The club was established in 1919 by demobilised soldiers from the First World War. They joined the Horsham & District League upon formation, winning the league and the league cup in their first season. The club would remain here for some time, right up until 1970 when the competition was absorbed into the West Sussex League. Starting in Division 3, Broadbridge Heath won promotion in their second season as well as winning the Charity Cup the season before. They won another promotion to Division 1 in 1976 but two years later left to join the Southern Counties Combination League. In 1983 this was merged into the Sussex County League. Broadbridge Heath started out in Division 3 and remained there until 1988 when a third-place finish behind Ifield and Midway was good enough for promotion. Despite struggling for a lot of their first spell in Division 2, they won promotion after a 3rd place finish behind East Preston & Eastbourne United in 1998. They'd only last the one season in Division 1 with the team winning just 4 games all season and finishing rock-bottom. Aside from a couple of good seasons, Broadbridge Heath continued to struggle and would be relegated back to Division 3 in 2008. a 5th place finish in 2012 was deemed good enough for promotion back to Division 2. This time they would fare a lot better in Division 2 and in 2014 would finish as runners-up to Eastbourne United to seal promotion to the top tier. The club has remained there ever since, though the league has been renamed the Southern Combination. In 2018-19 Broadbridge Heath enjoyed their best-ever finish in their history as they finished 6th in the Premier Division They were 16th last March when the season was abandoned and this time out they sit a place lower at the time of the game. 

Broadbridge Heath have a disappointing record in the FA Cup not yet progressed beyond the Preliminary Round. They were due to play Haywards Heath this season but the game was forfeited due to Covid regulations. Their record in the FA Vase is not much better though, in 2017-8, they did reach the 2nd Round. After beating Southwick, AFC Croydon Athletic and Kensington Borough they travelled to the eventual winners Thatcham Town and found themselves on the end of an 8-2 defeat. In local cups, they won the West Sussex League Division 3 Charity Cup in 1971. The village of Broadbridge Heath has a population of around 3,000 and is located a couple of miles from Horsham.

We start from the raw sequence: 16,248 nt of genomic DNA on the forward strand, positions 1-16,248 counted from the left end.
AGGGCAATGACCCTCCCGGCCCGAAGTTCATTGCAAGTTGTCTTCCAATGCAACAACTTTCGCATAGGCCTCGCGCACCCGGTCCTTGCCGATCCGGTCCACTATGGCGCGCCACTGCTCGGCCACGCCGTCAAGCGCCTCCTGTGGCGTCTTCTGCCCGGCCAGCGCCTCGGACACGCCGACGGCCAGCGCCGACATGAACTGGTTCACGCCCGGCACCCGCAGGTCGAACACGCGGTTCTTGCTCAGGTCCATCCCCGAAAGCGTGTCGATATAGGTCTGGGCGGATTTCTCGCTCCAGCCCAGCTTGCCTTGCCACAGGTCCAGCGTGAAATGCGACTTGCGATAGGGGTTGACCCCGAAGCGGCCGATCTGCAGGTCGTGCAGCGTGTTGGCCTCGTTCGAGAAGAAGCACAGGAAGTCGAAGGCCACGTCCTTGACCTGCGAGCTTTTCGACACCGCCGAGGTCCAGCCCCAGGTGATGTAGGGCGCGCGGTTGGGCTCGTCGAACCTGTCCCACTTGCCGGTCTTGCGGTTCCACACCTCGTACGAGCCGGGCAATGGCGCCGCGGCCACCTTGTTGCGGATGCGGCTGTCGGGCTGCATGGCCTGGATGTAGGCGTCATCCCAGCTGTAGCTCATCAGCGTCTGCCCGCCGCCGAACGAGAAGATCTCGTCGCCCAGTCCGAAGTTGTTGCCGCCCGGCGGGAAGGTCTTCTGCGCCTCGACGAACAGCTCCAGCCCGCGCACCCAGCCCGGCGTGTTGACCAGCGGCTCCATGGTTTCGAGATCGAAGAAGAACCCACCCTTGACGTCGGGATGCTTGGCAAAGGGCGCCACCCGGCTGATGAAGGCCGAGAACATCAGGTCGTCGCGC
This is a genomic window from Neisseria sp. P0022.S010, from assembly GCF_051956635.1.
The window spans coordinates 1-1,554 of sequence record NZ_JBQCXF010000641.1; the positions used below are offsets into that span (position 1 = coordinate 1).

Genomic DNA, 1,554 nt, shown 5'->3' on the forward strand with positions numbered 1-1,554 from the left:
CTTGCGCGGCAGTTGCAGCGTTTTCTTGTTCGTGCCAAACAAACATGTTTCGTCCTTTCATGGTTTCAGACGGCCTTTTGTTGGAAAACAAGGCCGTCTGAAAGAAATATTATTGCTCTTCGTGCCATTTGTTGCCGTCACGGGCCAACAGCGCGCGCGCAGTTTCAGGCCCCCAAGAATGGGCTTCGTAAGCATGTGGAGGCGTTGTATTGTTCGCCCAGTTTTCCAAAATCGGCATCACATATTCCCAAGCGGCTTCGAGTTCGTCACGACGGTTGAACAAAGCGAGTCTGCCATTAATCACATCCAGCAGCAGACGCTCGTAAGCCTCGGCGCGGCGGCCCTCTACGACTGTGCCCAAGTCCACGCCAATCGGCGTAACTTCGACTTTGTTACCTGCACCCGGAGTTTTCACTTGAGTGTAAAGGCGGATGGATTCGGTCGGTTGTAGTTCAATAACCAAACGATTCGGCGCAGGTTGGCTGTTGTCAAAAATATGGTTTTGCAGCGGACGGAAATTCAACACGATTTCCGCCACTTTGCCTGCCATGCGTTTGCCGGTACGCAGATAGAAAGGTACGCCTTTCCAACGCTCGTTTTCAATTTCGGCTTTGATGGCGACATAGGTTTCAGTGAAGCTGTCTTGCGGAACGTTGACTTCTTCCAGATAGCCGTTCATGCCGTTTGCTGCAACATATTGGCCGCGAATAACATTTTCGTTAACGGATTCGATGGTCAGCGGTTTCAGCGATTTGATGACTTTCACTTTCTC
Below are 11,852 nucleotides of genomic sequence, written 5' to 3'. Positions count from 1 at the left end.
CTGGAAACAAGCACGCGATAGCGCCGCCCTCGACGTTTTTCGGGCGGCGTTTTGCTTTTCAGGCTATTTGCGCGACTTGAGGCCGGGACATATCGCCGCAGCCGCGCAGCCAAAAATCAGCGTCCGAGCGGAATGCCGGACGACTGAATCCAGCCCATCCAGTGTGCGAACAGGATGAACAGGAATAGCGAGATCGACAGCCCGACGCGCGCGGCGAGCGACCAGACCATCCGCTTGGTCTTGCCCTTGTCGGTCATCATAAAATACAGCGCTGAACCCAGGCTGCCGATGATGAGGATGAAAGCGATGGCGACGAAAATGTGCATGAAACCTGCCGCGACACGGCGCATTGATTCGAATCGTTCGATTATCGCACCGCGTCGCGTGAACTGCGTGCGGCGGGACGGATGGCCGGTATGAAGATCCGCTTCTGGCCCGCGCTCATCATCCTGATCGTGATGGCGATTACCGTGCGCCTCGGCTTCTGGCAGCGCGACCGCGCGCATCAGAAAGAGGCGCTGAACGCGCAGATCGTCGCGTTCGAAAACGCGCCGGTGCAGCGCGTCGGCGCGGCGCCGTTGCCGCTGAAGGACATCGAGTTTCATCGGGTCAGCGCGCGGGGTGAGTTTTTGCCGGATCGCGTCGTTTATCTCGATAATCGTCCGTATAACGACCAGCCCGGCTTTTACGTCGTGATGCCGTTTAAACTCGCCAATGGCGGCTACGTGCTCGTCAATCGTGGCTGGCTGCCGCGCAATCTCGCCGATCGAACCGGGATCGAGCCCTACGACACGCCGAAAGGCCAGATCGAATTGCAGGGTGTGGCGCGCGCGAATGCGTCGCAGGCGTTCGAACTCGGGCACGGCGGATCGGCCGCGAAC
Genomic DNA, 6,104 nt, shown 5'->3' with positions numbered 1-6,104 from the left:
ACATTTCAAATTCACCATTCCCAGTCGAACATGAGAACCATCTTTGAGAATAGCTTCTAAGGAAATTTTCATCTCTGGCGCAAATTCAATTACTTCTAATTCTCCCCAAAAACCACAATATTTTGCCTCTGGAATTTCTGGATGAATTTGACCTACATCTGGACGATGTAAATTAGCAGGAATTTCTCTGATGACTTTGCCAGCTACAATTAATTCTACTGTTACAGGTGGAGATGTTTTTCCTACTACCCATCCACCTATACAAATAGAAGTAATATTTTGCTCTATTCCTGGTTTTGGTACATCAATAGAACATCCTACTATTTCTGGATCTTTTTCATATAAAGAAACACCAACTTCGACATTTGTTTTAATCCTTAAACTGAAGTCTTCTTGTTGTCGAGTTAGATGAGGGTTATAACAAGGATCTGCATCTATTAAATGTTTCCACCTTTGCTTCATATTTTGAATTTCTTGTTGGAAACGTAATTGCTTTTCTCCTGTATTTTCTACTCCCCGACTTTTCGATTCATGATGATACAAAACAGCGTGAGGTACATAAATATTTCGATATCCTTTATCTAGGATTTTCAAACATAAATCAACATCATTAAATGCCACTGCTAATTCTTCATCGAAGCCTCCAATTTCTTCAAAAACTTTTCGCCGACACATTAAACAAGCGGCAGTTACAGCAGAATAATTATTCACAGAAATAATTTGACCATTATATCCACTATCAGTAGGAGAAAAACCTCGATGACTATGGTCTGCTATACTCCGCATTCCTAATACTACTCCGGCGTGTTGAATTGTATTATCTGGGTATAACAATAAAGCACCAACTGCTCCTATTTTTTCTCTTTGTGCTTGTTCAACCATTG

MY VISIT

Sadly, a  second national 'lockdown' had been announced on Saturday evening and so, this was all set to be my last game for at least a month. Well, a lockdown of sorts, unlike last time the schools will be open - despite this being where the vast majority of infections occur outside of care and medical situations. The message seemed to be - no restrictions on working (unless you can work from home) but huge implications on your personal freedom. All par for the course with the worst government in my working lifetime and the opposition is as bad, if not worse as they are supposed to offer hope, yet bar Andy Burnham, the Mayor of Manchester, none of them are talking any sense. I was going to enjoy life while it lasted, but sadly I was unable to find a Monday game despite being happy to travel pretty much anywhere as long as it was in the 'medium' Covid tier and a new ground. The options on Tuesday were limited too, but fellow hopper Anwar was keen to come. Games at Wednesfield, Heath Hayes and Shirebrook Town were ruled out due to them being in the 'high' Covid tier - no point taking a risk when you don't need to. That left us with options at Holwell Sports, Stowmarket Town, Cribbs, Chipping Sodbury and Amesbury Town. Anwar chose the first option and that was fine by me, for once there looked to be no issues with the weather but it was going to be a chilly one. I've let my dislike for Sundays known on this blog many times, but this week was one of the worst. News of the lockdown caused panic buying, despite the supermarkets remaining open for the duration. Then there was the usual lack of social distancing and people not wearing masks properly or at all. Add to that, double-figure groups meeting and treating the shop like a social club and parents treating the place like a creche and letting their offspring run amok, scream the place down and get under your feet, it was a day from hell and due to the extra work, I was there for twelve and a half hours. The government must take the bulk of the blame for their handling of this pandemic, but a minority of the public has not helped and Sunday always seems to attract the dregs of society.